Site hosted by Build your free website today!


Alexander Doniphan

& Ray County

Alexander  Doniphan was born in Ken- 

tucky on July 9, 1808, to Joseph and 

Anne Doniphan. He started his law 

practice in Kentucky before moving 

to Lexington in 1830. Three years 

later, he moved to Liberty. 

In Liberty, he married Eliza- 

beth Jane Thornton on her 17th 

birthday, Dec 21, 1837. It was a 

double wedding with Elizabeth’s 

sister, Caroline, and Oliver P. Moss. 

Alexander was 29-years-old and a 

colleague of Elizabeth’s father in 

the Missouri State Legislature. 

Alexander and Elizabeth had 

two sons, but both died young.

Elizabeth was a frail lady and 

suffered a stroke while burying her 

son John. She was a semi-invalid the

rest of her life and died in New York

City at the age of 52 while visiting 

with her sisters. Alexander had 

returned to Richmond where he 

received the telegram informing him

of her death. 

He was 10 days away from his 

65th birthday and lived in Richmond

for another 14 years. Doniphan died

in Richmond on Aug 8, 1887 at the 

Hudgins House, a hotel located on 

the northwest corner of the Rich- 

mond square where the Christian 

Church once stood. Doniphan is 

buried by his wife and sons in 


Doniphan is still honored 203 

years after his death. In addition to 

being a lawyer and banker in Rich- 

mond, he was a brigadier general in 

the Missouri state militia in 1838. 

He and 2,000 troops were sent 

to Far West in Caldwell County to 

arrested Joseph Smith and his fellow

Mormon church leaders, after they 

refused to leave Missouri. Doniphan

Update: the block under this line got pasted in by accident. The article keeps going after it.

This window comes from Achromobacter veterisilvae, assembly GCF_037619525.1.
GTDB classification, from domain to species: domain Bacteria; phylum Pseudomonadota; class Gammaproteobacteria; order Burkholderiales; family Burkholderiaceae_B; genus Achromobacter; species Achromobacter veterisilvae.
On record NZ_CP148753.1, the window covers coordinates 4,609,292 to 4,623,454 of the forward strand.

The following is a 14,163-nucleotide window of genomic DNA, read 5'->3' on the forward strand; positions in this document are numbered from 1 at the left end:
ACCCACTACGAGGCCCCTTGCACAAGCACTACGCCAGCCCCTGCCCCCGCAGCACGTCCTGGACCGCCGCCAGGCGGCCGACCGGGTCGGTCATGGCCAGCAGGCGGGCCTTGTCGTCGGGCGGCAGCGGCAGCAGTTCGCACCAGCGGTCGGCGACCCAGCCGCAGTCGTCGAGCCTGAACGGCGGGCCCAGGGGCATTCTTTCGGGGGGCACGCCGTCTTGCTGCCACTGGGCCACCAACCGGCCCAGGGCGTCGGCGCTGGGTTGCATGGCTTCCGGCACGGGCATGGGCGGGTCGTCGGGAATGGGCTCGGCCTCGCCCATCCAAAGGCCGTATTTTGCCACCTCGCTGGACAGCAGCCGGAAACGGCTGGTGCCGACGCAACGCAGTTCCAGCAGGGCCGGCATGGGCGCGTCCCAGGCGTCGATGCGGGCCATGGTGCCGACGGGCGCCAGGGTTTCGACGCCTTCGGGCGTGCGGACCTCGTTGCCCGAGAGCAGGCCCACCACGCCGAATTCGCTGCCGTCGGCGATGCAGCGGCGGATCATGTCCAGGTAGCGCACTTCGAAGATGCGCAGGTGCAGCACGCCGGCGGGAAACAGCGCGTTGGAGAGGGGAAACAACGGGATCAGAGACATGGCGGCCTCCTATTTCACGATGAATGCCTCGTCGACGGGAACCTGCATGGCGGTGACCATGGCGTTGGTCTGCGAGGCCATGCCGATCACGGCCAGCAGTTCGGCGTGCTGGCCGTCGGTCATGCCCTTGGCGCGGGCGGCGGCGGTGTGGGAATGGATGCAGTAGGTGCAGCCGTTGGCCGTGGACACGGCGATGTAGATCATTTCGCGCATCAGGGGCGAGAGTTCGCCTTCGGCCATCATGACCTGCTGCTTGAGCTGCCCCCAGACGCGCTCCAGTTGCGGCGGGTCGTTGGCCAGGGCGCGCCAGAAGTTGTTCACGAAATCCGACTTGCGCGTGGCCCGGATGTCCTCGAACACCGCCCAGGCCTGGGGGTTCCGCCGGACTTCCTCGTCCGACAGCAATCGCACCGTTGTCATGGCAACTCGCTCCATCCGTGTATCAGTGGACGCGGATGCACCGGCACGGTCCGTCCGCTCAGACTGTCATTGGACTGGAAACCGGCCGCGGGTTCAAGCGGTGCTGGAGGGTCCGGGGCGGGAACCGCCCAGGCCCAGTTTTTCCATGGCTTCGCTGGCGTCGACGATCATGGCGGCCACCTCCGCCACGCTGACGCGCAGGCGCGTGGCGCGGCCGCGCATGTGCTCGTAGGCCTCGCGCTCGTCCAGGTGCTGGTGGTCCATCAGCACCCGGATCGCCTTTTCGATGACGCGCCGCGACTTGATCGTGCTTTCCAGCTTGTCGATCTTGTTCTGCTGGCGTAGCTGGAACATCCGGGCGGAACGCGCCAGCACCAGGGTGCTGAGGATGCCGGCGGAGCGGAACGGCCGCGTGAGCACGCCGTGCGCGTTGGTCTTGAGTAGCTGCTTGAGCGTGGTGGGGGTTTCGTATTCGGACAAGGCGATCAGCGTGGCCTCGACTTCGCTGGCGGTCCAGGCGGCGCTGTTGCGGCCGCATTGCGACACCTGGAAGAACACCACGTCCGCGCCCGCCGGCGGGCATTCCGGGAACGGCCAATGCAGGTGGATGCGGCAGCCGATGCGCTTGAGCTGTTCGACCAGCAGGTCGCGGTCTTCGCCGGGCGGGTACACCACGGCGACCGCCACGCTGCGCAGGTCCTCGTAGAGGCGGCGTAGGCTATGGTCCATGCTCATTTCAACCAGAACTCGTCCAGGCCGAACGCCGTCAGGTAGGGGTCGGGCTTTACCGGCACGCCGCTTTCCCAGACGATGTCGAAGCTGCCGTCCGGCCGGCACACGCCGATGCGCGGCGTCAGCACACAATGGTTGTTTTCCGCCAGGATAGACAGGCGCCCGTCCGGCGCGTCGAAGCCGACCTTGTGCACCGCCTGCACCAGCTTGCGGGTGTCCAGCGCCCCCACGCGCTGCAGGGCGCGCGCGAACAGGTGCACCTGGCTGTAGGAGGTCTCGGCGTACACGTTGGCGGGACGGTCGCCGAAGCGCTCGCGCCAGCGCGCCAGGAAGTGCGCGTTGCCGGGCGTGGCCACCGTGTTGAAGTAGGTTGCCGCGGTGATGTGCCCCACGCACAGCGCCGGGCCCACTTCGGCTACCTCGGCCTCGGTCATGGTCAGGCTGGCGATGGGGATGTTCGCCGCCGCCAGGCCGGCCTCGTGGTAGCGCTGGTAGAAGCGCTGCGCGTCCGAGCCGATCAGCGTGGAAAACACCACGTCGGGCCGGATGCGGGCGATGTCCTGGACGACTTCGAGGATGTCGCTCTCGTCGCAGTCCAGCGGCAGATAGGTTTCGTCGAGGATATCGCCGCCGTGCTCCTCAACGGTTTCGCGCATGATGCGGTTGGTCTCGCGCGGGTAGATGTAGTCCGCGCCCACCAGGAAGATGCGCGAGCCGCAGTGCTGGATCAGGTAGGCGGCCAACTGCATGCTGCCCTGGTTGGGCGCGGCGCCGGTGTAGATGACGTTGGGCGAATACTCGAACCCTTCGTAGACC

was given orders to shoot them but 

he refused. He called the order 

“cold-blooded murder.” The Mor- 

mon leaders were taken into custody

to stand trail and Doniphan served 

as one of their lawyers. 

Many members of the Mormon

Church visit Richmond each year 

and stop to pay their respects to the 

man that saved Joseph Smith. 

When the Spanish American 

War started in 1846, Doniphan 

helped organized the 1st Regiment 

of Missouri Mounted Volunteers and

was elected Colonel of the regiment.

He would carry the moniker of 

“Colonel” for the remainder of his 


He and his troops left Fort 

Leavenworth on a journey that took 

them 3,600 miles by land and 2,000 

by boat. It’s said this was one of the 

most successful marches in U.S. 

military history. At one point in New

Mexico, Doniphan and his men 

were assisted by Sterling Price and 

the Second Missouri Mounted 

Volunteers. Doniphan had his 

picture taken by Matthew Brady 

when he was in New Orleans on his 

way home after the war. This picture

was later used to create the face of 

Doniphan’s statue. 

There are many other interest- 

ing stories about Doniphan includ- 

ing one where he met Abe Lincoln 

and Honest Abe surmised, 

“Alexander Doniphan is the only 

man I have ever met who lived up to

my previous expectations.” 

On July 29, 1918 over 20,000 

people gathered around the Rich- 

mond Square to celebrate the unveil-

ing on the 19-foot tall statue of 

Alexander Doniphan.